Small business owners in need of capital often turn to the government for an SBA loan. SBA stands for Small Business Administration. The U.S. Small Business Administration offers a variety of loan programs designed to meet key financing needs.
The SBA does not lend small businesses money directly. Instead, it sets guidelines for loans that are made by its partners, which include lenders, community development organizations and microlending institutions. In addition, the SBA guarantees that the loan will be repaid, which eliminates any risk for the lender.
SBA loans are not available to small businesses that have access to other reasonably termed financing.
The SBA offers a variety of loan options, each for different purposes, including:
- 7(a) Loan Program: The SBA's primary program to help startups and existing small businesses obtain financing. 7(a) loans are the most basic and most commonly used type of loans, as well as the most flexible. The money can be used for a variety of general business purposes, including working capital, machinery and equipment, furniture and fixtures, purchasing or renovating land and buildings, leasehold improvements and debt refinancing. Loan maturity is up to 10 years for working capital and generally up to 25 years for fixed assets. Borrowers can apply through a participating lender institution.
- Microloan Program: Offers very small loans to startups, newly established or growing small business concerns. The loans can be used for working capital or the purchase of inventory, supplies, furniture, fixtures, machinery or equipment. The SBA makes funds available to specially designated intermediary lenders, which are nonprofit organizations with experience in lending and technical assistance. Those intermediaries then make loans up to $50,000, with the average loan being about $13,000. The loan cannot be used to pay existing debts or purchase real estate.
- CDC/504 Loan Program: Provides businesses with long-term fixed-rate financing for major assets, such as land and buildings. The loans are typically structured with the SBA providing 40 percent of the total project costs, a participating lender covering up to 50 percent and the borrower putting up the remaining 10 percent. Funds from a 504 Loan can be used to purchase existing buildings or land or long-term machinery, construct or renovate facilities, or refinance debt in connection with an expansion of the business. These loans cannot be used for working capital or inventory. Under the 504 program, a business qualifies if it has a tangible net worth of less than $15 million and an average net income of $5 million or less after federal income taxes for the preceding two years before application. The maximum amount of a 504 Loan is $5 million.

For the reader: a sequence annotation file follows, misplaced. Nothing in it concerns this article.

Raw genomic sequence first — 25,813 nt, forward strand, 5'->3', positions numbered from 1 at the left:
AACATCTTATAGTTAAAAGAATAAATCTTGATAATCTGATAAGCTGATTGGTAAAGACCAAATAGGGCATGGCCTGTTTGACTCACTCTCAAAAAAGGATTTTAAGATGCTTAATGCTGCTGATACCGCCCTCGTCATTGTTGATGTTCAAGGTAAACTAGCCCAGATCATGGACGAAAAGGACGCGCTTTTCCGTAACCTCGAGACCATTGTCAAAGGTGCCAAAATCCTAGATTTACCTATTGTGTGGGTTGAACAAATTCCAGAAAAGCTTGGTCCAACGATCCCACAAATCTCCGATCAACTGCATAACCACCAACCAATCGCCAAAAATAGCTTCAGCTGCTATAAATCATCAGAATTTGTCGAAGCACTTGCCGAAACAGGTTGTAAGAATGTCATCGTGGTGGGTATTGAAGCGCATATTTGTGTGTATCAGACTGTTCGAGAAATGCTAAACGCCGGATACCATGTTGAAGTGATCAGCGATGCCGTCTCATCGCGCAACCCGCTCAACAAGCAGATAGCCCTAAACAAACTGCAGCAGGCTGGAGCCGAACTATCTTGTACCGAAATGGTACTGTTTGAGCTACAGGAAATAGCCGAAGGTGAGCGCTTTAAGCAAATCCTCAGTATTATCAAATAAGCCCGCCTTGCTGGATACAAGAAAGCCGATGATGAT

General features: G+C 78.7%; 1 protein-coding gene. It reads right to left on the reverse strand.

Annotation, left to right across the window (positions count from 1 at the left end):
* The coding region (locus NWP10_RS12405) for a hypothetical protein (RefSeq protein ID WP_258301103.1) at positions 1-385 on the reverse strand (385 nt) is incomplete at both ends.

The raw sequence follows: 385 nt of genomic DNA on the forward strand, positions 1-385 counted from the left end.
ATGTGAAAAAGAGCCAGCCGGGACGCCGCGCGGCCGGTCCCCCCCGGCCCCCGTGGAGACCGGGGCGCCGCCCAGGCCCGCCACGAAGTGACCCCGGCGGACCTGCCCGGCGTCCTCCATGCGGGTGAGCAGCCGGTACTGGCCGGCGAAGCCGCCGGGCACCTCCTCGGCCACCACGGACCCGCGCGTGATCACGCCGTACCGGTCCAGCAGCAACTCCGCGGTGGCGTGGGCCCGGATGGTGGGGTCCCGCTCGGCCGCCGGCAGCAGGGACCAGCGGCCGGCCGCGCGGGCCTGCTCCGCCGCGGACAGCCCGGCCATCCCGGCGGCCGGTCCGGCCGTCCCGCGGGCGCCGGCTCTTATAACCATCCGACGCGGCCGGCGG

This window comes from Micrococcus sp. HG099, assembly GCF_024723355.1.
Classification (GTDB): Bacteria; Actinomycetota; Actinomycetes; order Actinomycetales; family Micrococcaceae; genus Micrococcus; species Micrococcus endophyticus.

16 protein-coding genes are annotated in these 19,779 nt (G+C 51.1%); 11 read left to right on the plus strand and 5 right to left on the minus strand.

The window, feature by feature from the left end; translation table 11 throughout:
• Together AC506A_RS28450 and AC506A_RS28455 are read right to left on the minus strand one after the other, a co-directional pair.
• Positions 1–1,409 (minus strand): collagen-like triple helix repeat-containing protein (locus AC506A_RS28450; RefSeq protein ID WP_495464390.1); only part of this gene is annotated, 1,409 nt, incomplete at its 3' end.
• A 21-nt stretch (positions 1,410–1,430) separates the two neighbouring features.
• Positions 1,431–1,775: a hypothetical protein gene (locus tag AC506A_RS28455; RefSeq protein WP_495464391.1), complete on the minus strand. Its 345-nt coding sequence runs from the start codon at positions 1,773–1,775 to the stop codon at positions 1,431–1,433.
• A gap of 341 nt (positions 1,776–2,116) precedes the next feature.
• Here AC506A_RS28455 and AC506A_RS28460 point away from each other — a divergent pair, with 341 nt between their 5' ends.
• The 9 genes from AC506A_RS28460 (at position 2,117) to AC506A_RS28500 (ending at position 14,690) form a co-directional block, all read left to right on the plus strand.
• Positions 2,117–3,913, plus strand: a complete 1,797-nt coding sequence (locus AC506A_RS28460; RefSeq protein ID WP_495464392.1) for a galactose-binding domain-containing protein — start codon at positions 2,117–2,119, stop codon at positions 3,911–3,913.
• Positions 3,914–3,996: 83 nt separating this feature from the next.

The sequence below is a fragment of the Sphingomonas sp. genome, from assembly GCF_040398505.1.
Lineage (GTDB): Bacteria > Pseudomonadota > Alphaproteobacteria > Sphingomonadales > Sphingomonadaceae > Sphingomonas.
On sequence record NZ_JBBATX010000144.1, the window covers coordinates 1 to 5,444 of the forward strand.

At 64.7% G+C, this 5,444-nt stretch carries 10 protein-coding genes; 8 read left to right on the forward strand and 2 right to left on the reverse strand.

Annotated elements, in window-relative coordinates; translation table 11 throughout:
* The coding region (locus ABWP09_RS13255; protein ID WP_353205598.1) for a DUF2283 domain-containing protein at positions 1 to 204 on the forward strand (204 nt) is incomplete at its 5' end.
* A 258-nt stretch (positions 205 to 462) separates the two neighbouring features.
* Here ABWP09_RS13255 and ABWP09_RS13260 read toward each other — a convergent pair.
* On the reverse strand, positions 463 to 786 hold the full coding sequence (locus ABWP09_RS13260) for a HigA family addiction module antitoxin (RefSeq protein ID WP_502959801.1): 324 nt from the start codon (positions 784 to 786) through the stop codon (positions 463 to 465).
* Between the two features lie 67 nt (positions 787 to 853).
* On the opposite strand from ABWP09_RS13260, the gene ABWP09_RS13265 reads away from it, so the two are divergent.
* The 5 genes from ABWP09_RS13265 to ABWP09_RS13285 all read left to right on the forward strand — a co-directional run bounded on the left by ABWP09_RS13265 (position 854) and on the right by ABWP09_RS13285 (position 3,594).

When applying for a SBA loan, small business owners are required to fill out forms and documents for the specific loans they are trying to get. In addition, the SBA encourages borrowers to gather some basic information that all lenders will ask for, regardless of the loan type. Among the required items are:
- Personal background and financial statements
- Business financial statements
- Profit and loss statement
- Projected financial statements
- Ownership and affiliations
- Business certificate/license
- Loan application history
- Income tax returns
- Business overview and history
- Business lease
The SBA also advises small business applying for a loan to be prepared to answer several questions, including:
- Why are you applying for this loan?
- How will the loan proceeds be used?
- What assets need to be purchased, and who are your suppliers?
- What other business debt do you have, and who are your creditors?
- Who are the members of your management team?
Small business owners can find SBA loan applications on the SBA website.